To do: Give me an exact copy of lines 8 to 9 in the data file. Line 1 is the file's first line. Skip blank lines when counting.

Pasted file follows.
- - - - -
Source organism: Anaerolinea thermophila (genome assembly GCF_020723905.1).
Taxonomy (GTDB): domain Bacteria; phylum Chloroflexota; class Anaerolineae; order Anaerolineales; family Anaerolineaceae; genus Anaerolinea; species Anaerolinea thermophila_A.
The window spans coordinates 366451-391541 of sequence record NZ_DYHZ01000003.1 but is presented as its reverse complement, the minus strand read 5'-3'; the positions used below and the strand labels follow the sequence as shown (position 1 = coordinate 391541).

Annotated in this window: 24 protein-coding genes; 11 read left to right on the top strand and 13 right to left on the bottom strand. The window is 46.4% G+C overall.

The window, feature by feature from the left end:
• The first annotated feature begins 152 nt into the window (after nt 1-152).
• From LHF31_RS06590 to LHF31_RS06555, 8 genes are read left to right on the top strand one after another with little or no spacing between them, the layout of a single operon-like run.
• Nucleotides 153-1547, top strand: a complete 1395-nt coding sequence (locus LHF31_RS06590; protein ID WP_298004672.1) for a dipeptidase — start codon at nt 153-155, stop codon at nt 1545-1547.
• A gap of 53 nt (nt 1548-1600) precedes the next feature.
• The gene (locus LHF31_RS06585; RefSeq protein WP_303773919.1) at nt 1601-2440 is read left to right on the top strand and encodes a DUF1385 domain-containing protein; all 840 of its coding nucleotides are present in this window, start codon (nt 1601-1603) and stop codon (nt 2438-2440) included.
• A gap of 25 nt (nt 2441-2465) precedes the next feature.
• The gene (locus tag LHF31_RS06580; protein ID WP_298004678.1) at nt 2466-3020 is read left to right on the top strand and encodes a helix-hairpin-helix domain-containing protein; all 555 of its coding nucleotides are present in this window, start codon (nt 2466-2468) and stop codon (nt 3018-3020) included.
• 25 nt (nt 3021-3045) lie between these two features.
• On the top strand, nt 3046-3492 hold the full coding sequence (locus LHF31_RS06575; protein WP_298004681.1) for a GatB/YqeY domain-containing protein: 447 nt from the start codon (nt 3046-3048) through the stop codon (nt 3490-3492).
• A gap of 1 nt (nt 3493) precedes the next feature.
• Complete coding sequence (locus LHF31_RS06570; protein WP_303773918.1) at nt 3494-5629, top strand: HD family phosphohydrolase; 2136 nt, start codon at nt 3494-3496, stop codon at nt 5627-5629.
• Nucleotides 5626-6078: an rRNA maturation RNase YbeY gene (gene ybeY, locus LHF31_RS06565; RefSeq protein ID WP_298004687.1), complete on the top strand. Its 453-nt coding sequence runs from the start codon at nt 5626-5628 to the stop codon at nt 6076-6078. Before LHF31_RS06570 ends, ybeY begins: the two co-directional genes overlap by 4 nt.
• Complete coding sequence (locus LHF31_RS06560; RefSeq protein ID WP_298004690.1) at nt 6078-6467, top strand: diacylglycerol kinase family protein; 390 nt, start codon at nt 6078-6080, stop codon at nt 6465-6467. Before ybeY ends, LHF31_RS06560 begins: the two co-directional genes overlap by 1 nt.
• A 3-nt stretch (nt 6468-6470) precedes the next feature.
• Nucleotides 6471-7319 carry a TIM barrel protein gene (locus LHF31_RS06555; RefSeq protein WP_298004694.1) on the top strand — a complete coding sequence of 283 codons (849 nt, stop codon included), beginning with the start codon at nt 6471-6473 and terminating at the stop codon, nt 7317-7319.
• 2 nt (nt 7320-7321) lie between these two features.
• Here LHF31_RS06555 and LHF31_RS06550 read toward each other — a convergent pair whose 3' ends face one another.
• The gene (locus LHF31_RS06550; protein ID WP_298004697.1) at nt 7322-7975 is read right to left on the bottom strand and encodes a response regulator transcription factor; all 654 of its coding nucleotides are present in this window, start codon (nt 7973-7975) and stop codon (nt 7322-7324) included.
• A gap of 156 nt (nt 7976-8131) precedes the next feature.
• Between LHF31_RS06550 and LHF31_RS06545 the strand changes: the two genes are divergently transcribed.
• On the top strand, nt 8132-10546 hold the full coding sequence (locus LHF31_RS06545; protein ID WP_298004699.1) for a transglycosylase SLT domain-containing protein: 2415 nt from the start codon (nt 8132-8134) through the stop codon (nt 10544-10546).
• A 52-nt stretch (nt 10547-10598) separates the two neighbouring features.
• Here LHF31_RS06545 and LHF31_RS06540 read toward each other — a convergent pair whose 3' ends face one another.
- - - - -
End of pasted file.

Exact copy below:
• Nucleotides 153-1547, top strand: a complete 1395-nt coding sequence (locus LHF31_RS06590; protein ID WP_298004672.1) for a dipeptidase — start codon at nt 153-155, stop codon at nt 1545-1547.
• A gap of 53 nt (nt 1548-1600) precedes the next feature.